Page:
On modern versions of Windows, you’ll see a “ProgramData” folder on your system drive-usually the C: drive. This folder is hidden, so you’ll only see it if you show hidden files in File Explorer.
Application Data, the Registry, and Other Places Programs Store Data
Programs store data in a number of different places in Windows. It depends on how the developers coded the program. They can include:
- Application Data Folders: Most applications store their settings in the Application Data folders at C:UsersusernameAppData, by default. Each Windows user account has its own Application Data folders, so each Windows user account can have its own application data and settings if programs use this folder.
- Documents Folders: Some applications-especially PC games-choose to store their settings under the Documents folder at C:UsersusernameDocuments. This makes it even easier for people to find, back up, and edit these files.
- The Registry: Many applications store various settings in the Windows registry. Registry settings can be either system-wide or per-user. However, the registry is just a place for individual settings-applications can’t store files or other larger pieces of data here.
- The Application’s Own Program Folder: Back in the days of Windows 95, 98, and XP, programs often stored their settings and other data in their own folders. So, if you installed a program named “Example” to C:Program FilesExample, that application might just store its own settings and other data files at C:Program FilesExample, too. This isn’t great for security. Modern versions of Windows limit the permissions programs have, and applications shouldn’t be able to write to system folders during normal operation. However, some applications-Steam, for example-still store their settings and other data files in their Program Files directory.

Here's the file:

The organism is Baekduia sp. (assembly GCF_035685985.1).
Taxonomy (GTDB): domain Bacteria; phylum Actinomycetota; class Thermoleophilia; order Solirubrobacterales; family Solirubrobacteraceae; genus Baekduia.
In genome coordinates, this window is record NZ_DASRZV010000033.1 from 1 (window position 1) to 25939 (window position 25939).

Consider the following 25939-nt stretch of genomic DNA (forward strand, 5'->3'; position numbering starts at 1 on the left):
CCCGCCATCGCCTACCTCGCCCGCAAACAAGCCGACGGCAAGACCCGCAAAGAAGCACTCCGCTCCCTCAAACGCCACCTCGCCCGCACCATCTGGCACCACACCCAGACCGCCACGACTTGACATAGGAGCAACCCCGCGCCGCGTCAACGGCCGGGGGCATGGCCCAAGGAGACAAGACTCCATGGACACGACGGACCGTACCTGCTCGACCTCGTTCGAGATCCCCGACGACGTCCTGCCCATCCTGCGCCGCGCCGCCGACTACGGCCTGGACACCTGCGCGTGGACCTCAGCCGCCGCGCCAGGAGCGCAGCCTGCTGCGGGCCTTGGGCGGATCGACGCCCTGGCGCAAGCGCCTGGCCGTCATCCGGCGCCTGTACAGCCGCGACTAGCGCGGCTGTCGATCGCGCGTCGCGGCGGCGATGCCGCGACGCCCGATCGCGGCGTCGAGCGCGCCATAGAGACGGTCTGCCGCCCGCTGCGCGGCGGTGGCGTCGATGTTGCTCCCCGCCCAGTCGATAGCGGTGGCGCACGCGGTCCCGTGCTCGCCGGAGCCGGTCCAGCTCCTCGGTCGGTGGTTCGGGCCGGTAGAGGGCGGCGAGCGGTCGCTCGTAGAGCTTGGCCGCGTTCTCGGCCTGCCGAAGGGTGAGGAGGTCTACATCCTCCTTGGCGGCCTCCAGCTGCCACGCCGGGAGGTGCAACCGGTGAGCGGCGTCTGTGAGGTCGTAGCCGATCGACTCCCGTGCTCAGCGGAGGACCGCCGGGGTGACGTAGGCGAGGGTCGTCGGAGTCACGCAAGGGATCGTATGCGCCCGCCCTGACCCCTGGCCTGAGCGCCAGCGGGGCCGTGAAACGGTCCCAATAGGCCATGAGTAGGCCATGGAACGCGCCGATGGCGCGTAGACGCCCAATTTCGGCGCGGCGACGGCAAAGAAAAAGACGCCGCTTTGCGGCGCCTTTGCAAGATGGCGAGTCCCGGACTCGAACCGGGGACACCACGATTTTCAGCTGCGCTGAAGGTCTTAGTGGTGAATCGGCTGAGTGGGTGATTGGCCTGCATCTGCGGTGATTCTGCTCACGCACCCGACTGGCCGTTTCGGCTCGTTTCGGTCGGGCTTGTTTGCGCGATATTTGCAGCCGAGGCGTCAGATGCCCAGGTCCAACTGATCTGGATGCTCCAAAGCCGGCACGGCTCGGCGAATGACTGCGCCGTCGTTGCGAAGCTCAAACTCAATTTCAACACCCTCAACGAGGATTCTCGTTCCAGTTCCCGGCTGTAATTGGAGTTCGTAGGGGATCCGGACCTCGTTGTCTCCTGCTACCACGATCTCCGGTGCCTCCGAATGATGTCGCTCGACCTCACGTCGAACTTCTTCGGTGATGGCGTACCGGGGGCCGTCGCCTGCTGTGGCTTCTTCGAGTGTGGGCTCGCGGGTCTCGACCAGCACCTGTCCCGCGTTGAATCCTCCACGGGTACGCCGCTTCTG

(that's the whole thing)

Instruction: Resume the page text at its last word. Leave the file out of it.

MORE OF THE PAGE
What Do Programs Store in ProgramData?
There’s also the ProgramData folder. This folder has most in common with the Application Data folders, but-instead of having an individual folder for each user-the ProgramData folder is shared among all the user accounts on your PC.
On Windows XP, there was no C:ProgramData folder. Instead, there was a “C:Documents and SettingsAll UsersApplication Data” folder. Starting with Windows Vista, the All Users application data folder was moved to C:ProgramData.
You can still see this today. If you plug C:UsersAll Users into File Explorer or Windows Explorer on Windows 10, Windows will automatically redirect you to the C:Program Data folder. It’ll redirect any program that tries to write to C:UsersAll Users to the C:ProgramData folder, too.
As Microsoft puts it, “this folder is used for application data that is not user specific”. For example, a program you use might download a spelling dictionary file when you run it. Rather than store that spelling dictionary file under a user-specific Application Data folder, it should store it in the ProgramData folder. It can then share that spelling dictionary with all users on the computer, instead of storing multiple copies in a bunch of different Application Data folders.
Tools that run with system permissions may also store their settings here. For example, an antivirus application may store its settings, virus logs, and quarantined files at C:ProgramData. These settings are then shared system-wide for all users of the PC.
While this folder is conceptually just an Application Data folder shared for all users of the computer, it’s also a modern, more secure alternative to the old idea of storing an application’s settings in its own program folder.
Is There Anything Important to Back Up in the ProgramData Folder?
In general, you likely won’t find a lot of important settings you need to back up in the ProgramData folder. Most programs use this as a caching location for data that should be available to all users, or to configure some basic settings.
Your most important application data, if you want to back it up, will likely be stored under C:UsersusernameAppDataRoaming. However, if you’re concerned there might be some important settings or data under the ProgramData folder, you might want to go inspect and and see which programs are storing data there. It’s up to each program’s developer to choose where that program stores its data, so there’s no one-size-fits-all answer.
Chris Hoffman is a technology writer and all-around computer geek. He’s as at home using the Linux terminal as he is digging into the Windows registry. Connect with him on Google+.